And, then there’s the engine itself, generating 12 per cent more power and 13 per cent more torque which is definitely felt behind the wheel.
I’d like to say the GSR gets a heap more kit than its less expensive stablemates and to some extent that’s true, but the reality is even the entry-level ASX ES comes loaded with essential features and creature comforts.
For starters, there’s 18-inch alloy wheels, LED headlamps and daytime running lamps, LED brake, tail and reverse lights. You also get a leather-wrapped steering wheel, climate control, and electrically operated door mirrors with power-fold function.
There’s also an 8.0-inch touchscreen (up from 7.0- on the previous version) with Apple CarPlay and Android Auto, an auto-dimming rear-view mirror, a reverse camera, auto headlights and auto high-beam for all variants other than the base ES.
That said, the GSR improves the offering further by including micro suede and synthetic leather upholstery with contrast red stitching, black headlining, and an uprated six-speaker audio system.
If you’re interested interested in seeing all the options and inclusions across the ASX range, you can request a brochure on the Mitsubishi website. Mitsubishi also have a comparison tool which will help you understand the differences across the ASX range.
We suggest you book yourself in for a test-drive to get a clear idea of what is being offered between each of the Mitsubishi ASX variants.
All ASX variants get a five-star ANCAP safety rating based on crash tests performed in 2010 and covers all variants built from September 2019, being the most recent upgrade.
In the important frontal offset crash, the ASX scored 14.3 out of a possible 16 points. And in the side impact and pole test it managed perfect scores.
Overall, the ASX notched up 34.13 from a possible 37 with all variants benefiting from dual frontal, side chest, and side head airbags (curtains) and a driver knee airbag as standard.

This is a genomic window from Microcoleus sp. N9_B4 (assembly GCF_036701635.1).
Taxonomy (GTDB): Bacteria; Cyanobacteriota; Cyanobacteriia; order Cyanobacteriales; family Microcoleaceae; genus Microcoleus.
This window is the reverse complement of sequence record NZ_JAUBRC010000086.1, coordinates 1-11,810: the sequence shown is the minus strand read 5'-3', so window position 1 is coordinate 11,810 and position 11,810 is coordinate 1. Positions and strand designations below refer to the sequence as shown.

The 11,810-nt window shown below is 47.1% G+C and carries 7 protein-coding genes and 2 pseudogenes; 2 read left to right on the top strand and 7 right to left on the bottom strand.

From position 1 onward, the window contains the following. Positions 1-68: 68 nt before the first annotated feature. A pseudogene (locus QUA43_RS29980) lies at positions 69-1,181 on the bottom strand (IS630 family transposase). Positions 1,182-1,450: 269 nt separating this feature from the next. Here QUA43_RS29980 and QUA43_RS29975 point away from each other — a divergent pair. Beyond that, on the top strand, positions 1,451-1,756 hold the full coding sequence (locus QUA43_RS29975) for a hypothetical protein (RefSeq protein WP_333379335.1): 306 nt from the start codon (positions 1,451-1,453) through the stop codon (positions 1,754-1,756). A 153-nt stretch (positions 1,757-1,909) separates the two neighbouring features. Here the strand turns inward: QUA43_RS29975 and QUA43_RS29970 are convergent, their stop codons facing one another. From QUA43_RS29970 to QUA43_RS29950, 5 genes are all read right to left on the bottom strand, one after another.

Reversing collision avoidance and forward collision warning are standard, as is autonomous emergency braking with pedestrian protection.
In addition, all Mitsubishi ASX variants bar the base ES are equipped with the Mitsubishi’s ADAS safety pack which adds lane departure warning, lane change assist, blind-spot monitoring, reverse parking sensors, and rear cross-traffic alert.
Included in the pack is also auto high beam, front fog lamps, rain-sensing wipers and dusk-sensing headlamps.
Keeping it fresh
It's getting on in years, but the ASX has been given numerous styling updates.
It’s a comprehensive bundle of safety systems for sure, although it’s somewhat disappointing entry-level buyers need to cough up another $2500 for the privilege.
Relatively roomy, modern, and blessed with a simple yet interesting mix of materials (some cheap) were my first impressions of the ASX GSR.
The micro suede wrapped seats are genuinely comfortable and supportive, and the vehicle is wide enough for passengers (ideally four, not five) not to feel bunched up or too close to one another.
While hard plastics are unavoidable in this category, touch points such as the steering wheel and centre console get the same kind of smooth plastic used by the likes of Mazda and Subaru – only in the Mitsu it’s used far more sparingly.
That said, there’s good use of piano black and brightwork to offset the grey. The metal-look rotary dials feel semi premium, as does the leather-wrapped steering wheel.
There are two USB ports up front but none for the second row. The lighting uses old-school globes and not the more contemporary LEDs used extensively today.
Rear seat passengers do get decent head- and leg space, but there are no air vents which is disappointing. The same goes for the lack of a digital speedo – something that should be mandatory with ever-changing and ever-slowing speed limits.
Luggage space is a pretty useful 393 litres. That’s enough for four soft bags (as tested) and then some. Fold the rear seats and cargo space expands to 1193 litres with a wide aperture for easy loading of gear to boot.